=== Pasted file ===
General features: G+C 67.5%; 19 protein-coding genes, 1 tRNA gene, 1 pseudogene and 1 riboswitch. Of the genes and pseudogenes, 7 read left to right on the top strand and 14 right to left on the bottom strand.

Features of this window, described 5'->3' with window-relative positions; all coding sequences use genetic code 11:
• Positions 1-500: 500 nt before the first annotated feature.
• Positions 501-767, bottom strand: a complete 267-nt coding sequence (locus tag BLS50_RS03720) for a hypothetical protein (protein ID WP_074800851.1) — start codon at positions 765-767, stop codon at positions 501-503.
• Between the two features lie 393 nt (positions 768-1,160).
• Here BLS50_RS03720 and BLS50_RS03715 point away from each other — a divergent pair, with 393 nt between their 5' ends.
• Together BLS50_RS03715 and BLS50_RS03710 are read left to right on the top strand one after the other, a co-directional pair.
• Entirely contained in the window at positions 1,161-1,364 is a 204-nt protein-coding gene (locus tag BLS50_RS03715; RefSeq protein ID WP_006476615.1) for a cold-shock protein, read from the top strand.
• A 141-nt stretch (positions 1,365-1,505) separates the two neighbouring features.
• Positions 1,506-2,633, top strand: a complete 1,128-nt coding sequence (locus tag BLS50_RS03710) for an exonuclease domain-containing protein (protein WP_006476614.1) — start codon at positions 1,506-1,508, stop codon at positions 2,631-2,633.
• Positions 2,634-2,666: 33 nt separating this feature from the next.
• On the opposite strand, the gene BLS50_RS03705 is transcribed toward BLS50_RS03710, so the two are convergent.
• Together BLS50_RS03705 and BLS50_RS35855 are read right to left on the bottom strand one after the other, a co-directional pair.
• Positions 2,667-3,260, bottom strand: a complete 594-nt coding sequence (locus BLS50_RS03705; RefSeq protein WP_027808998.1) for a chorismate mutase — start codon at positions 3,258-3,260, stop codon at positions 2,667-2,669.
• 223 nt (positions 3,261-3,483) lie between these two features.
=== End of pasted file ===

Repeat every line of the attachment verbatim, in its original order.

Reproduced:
General features: G+C 67.5%; 19 protein-coding genes, 1 tRNA gene, 1 pseudogene and 1 riboswitch. Of the genes and pseudogenes, 7 read left to right on the top strand and 14 right to left on the bottom strand.

Features of this window, described 5'->3' with window-relative positions; all coding sequences use genetic code 11:
• Positions 1-500: 500 nt before the first annotated feature.
• Positions 501-767, bottom strand: a complete 267-nt coding sequence (locus tag BLS50_RS03720) for a hypothetical protein (protein ID WP_074800851.1) — start codon at positions 765-767, stop codon at positions 501-503.
• Between the two features lie 393 nt (positions 768-1,160).
• Here BLS50_RS03720 and BLS50_RS03715 point away from each other — a divergent pair, with 393 nt between their 5' ends.
• Together BLS50_RS03715 and BLS50_RS03710 are read left to right on the top strand one after the other, a co-directional pair.
• Entirely contained in the window at positions 1,161-1,364 is a 204-nt protein-coding gene (locus tag BLS50_RS03715; RefSeq protein ID WP_006476615.1) for a cold-shock protein, read from the top strand.
• A 141-nt stretch (positions 1,365-1,505) separates the two neighbouring features.
• Positions 1,506-2,633, top strand: a complete 1,128-nt coding sequence (locus tag BLS50_RS03710) for an exonuclease domain-containing protein (protein WP_006476614.1) — start codon at positions 1,506-1,508, stop codon at positions 2,631-2,633.
• Positions 2,634-2,666: 33 nt separating this feature from the next.
• On the opposite strand, the gene BLS50_RS03705 is transcribed toward BLS50_RS03710, so the two are convergent.
• Together BLS50_RS03705 and BLS50_RS35855 are read right to left on the bottom strand one after the other, a co-directional pair.
• Positions 2,667-3,260, bottom strand: a complete 594-nt coding sequence (locus BLS50_RS03705; RefSeq protein WP_027808998.1) for a chorismate mutase — start codon at positions 3,258-3,260, stop codon at positions 2,667-2,669.
• 223 nt (positions 3,261-3,483) lie between these two features.